Your Introductory Google Remarketing Guide

Matthew is a Marketing Copywriter with a B.A. in Professional and Public Writing from Auburn University. He aims to learn a little more about the SEO world each day, and share as much of that knowledge with you as he can. When he's not striving to put out some fresh web content, he's usually fueling his Tolkien obsession or working on miscellaneous creative projects.

As you look to expand your business’s customer base, you’ve likely learned the value of running a good digital marketing campaign. Tactics like search engine optimization (SEO) and pay-per-click (PPC) advertising are vital to generating leads and increasing profits. But even if you’ve gotten great at targeting users with your content, something you may have missed out on is how to retarget using Google.

On this page, we’ll talk about:

  • What PPC is and how it works
  • What Google remarketing is and how it works
  • Strategies for optimizing your remarketing

If you’re looking for ways to improve your marketing campaign with a variety of strategies, you can always get help from WebFX — our team of over 200 experts would love to work with you to develop and improve your remarketing tactics!

Pay-per-click (PPC) advertising: the key to Google remarketing

Most Google remarketing happens in the form of PPC. To understand remarketing, you first have to understand what PPC is and how it works. You may already be familiar with PPC, but if not, here’s a brief overview.

What is PPC?

PPC is a digital marketing strategy that allows you to target users with ads, typically through Google. These ads can appear either at the top of search results or as banner ads on different websites.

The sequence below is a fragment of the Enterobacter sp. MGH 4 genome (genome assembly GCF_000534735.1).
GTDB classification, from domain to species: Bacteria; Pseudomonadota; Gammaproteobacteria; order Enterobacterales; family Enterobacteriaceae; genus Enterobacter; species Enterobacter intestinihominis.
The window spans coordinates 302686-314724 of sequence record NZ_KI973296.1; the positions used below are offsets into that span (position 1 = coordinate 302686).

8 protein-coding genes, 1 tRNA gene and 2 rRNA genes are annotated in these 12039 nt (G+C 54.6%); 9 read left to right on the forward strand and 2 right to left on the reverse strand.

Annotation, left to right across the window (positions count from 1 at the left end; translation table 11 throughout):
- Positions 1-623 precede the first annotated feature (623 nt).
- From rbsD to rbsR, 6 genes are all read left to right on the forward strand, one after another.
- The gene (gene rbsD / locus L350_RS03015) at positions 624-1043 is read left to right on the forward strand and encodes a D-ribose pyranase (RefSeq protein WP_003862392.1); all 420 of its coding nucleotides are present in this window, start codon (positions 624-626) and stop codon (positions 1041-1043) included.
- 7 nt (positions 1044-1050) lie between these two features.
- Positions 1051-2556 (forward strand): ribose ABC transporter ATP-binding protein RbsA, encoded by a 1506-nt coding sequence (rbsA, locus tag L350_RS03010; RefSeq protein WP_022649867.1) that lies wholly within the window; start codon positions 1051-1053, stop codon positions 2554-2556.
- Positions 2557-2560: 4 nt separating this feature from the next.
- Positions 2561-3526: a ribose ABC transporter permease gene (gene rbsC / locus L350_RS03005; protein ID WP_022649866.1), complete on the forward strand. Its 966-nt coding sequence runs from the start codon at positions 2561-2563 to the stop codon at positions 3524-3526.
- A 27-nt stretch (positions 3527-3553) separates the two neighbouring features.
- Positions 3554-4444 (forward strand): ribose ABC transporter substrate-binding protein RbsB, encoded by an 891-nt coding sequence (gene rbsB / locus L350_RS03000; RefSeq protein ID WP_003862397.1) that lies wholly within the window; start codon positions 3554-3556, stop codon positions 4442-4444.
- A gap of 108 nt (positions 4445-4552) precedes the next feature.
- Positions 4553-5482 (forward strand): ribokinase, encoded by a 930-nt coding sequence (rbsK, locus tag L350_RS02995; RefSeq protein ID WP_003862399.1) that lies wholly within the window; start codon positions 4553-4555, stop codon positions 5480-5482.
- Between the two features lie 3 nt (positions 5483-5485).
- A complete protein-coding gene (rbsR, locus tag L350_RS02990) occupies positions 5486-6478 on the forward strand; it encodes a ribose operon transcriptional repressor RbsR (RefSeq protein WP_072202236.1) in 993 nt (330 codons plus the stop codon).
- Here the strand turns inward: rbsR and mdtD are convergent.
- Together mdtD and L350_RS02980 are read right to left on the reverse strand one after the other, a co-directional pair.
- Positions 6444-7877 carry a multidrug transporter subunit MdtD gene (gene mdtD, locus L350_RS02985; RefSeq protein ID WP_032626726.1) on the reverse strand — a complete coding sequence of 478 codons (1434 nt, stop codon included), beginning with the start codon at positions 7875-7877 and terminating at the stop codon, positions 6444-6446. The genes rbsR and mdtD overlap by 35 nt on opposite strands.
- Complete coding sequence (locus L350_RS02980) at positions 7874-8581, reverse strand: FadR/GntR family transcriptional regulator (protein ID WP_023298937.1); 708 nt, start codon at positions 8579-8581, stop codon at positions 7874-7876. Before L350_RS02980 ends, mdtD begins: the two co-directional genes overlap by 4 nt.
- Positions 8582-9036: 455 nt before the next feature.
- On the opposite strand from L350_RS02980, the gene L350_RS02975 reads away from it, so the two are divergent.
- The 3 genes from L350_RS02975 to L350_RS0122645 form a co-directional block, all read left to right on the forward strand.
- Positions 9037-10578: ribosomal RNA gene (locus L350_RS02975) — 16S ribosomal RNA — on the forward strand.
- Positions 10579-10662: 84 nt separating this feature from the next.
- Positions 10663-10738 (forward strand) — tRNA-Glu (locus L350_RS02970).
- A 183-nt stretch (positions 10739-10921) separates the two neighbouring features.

When users click on an ad, it directs them to a landing page that gives them information about your products or services and prompts them to make a purchase.

How does PPC work?

When it comes to Google, PPC is managed through Google Ads. When you create a Google Ads account, you can create ads and landing pages for it to display.

You can create these ads to target the right users by choosing specific target keywords, which you can find using tools like KeywordsFX. You want to target keywords that are relevant to what your business does or the products they offer, and you want to entice them with ad copy that relates to the search term.

In Google Ads, you can bid on the keywords you want to target. Anytime someone searches for one of those keywords in Google, Google will display the ads of the highest bidders for that keyword. Best of all, you only have to pay for an ad when someone clicks on it.

A beginner’s Google remarketing guide

Now that we’ve reviewed the basics of PPC, let’s move on to the focus of this post: how to retarget using Google.

What is remarketing?

As a concept, remarketing is simple. It’s the process of sending ads to people who have previously visited your website. In most cases, these people looked at some of your products or services but didn’t convert.

The goal of remarketing, then, is to remind people of your business and push them to take the last step and convert. While this post specifically focuses on Google, you can use other remarketing channels as well, like Bing and Facebook.

While some people might ignore retargeted ads, there will always be some who meant to come back to your site, but simply forgot. When those people see your ad, they’ll be reminded to go back to your website and complete their purchase.

Many elements of regular PPC remain at play in remarketing. You’ll still do all of the following:

  1. Manage your campaign through Google Ads
  2. Use landing pages
  3. Bid on ads and pay for the ones that get clicked on

Other things, however, are unique to remarketing.

How does remarketing work?

Perhaps the biggest difference between regular PPC and remarketing is that while regular PPC relies on keywords, remarketing ads don’t. You can still include keywords in your ads, but they aren’t what you use to target users.

Recall that these users have already visited your website before. When they did that, they gave you a new way to target them: Cookies. No doubt you’ve visited plenty of websites that have asked you to let them store cookies.

That’s because cookies are pieces of data that websites store in your computer, containing information about your visit to the site. And once you have them, the websites you visit can target you with ads, simply by telling Google to target those cookies. For you to apply this process to people who visit your own website, you’ll want to get a Google Analytics account.